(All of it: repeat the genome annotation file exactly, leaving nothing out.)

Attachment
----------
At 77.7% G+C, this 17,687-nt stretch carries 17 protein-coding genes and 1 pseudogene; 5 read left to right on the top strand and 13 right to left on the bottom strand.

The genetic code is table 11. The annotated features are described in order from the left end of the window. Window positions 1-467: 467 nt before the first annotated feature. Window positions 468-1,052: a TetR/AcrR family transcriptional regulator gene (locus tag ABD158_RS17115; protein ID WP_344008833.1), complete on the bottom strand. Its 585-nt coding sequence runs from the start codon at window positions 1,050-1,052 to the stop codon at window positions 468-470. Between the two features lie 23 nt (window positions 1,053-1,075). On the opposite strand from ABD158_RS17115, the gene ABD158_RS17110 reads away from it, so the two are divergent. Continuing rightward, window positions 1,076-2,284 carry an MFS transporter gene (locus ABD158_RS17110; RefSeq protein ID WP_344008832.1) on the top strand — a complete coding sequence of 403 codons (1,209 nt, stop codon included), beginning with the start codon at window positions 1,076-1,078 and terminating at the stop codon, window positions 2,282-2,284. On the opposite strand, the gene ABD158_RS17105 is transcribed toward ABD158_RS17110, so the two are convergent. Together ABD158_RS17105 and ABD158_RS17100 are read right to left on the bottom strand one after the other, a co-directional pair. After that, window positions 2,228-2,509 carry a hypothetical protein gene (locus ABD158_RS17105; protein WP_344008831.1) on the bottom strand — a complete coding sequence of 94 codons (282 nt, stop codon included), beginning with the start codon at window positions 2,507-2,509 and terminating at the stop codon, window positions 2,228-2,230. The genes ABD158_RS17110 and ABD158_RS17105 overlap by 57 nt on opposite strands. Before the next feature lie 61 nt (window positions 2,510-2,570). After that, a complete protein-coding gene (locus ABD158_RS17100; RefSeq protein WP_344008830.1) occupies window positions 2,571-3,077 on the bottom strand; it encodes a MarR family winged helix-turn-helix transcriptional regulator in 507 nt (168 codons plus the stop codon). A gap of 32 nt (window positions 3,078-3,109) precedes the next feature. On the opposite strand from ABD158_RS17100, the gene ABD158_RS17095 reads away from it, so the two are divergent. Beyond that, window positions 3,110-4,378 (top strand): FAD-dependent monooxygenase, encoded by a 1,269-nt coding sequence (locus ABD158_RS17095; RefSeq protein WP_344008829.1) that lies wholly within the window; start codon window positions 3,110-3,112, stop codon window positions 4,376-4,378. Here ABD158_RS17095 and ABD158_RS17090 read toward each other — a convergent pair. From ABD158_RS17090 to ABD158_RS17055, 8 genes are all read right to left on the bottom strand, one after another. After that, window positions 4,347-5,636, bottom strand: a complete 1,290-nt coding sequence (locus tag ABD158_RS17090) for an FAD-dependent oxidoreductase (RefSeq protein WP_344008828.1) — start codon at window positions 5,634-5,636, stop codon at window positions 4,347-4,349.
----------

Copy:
At 77.7% G+C, this 17,687-nt stretch carries 17 protein-coding genes and 1 pseudogene; 5 read left to right on the top strand and 13 right to left on the bottom strand.

The genetic code is table 11. The annotated features are described in order from the left end of the window. Window positions 1-467: 467 nt before the first annotated feature. Window positions 468-1,052: a TetR/AcrR family transcriptional regulator gene (locus tag ABD158_RS17115; protein ID WP_344008833.1), complete on the bottom strand. Its 585-nt coding sequence runs from the start codon at window positions 1,050-1,052 to the stop codon at window positions 468-470. Between the two features lie 23 nt (window positions 1,053-1,075). On the opposite strand from ABD158_RS17115, the gene ABD158_RS17110 reads away from it, so the two are divergent. Continuing rightward, window positions 1,076-2,284 carry an MFS transporter gene (locus ABD158_RS17110; RefSeq protein ID WP_344008832.1) on the top strand — a complete coding sequence of 403 codons (1,209 nt, stop codon included), beginning with the start codon at window positions 1,076-1,078 and terminating at the stop codon, window positions 2,282-2,284. On the opposite strand, the gene ABD158_RS17105 is transcribed toward ABD158_RS17110, so the two are convergent. Together ABD158_RS17105 and ABD158_RS17100 are read right to left on the bottom strand one after the other, a co-directional pair. After that, window positions 2,228-2,509 carry a hypothetical protein gene (locus ABD158_RS17105; protein WP_344008831.1) on the bottom strand — a complete coding sequence of 94 codons (282 nt, stop codon included), beginning with the start codon at window positions 2,507-2,509 and terminating at the stop codon, window positions 2,228-2,230. The genes ABD158_RS17110 and ABD158_RS17105 overlap by 57 nt on opposite strands. Before the next feature lie 61 nt (window positions 2,510-2,570). After that, a complete protein-coding gene (locus ABD158_RS17100; RefSeq protein WP_344008830.1) occupies window positions 2,571-3,077 on the bottom strand; it encodes a MarR family winged helix-turn-helix transcriptional regulator in 507 nt (168 codons plus the stop codon). A gap of 32 nt (window positions 3,078-3,109) precedes the next feature. On the opposite strand from ABD158_RS17100, the gene ABD158_RS17095 reads away from it, so the two are divergent. Beyond that, window positions 3,110-4,378 (top strand): FAD-dependent monooxygenase, encoded by a 1,269-nt coding sequence (locus ABD158_RS17095; RefSeq protein WP_344008829.1) that lies wholly within the window; start codon window positions 3,110-3,112, stop codon window positions 4,376-4,378. Here ABD158_RS17095 and ABD158_RS17090 read toward each other — a convergent pair. From ABD158_RS17090 to ABD158_RS17055, 8 genes are all read right to left on the bottom strand, one after another. After that, window positions 4,347-5,636, bottom strand: a complete 1,290-nt coding sequence (locus tag ABD158_RS17090) for an FAD-dependent oxidoreductase (RefSeq protein WP_344008828.1) — start codon at window positions 5,634-5,636, stop codon at window positions 4,347-4,349.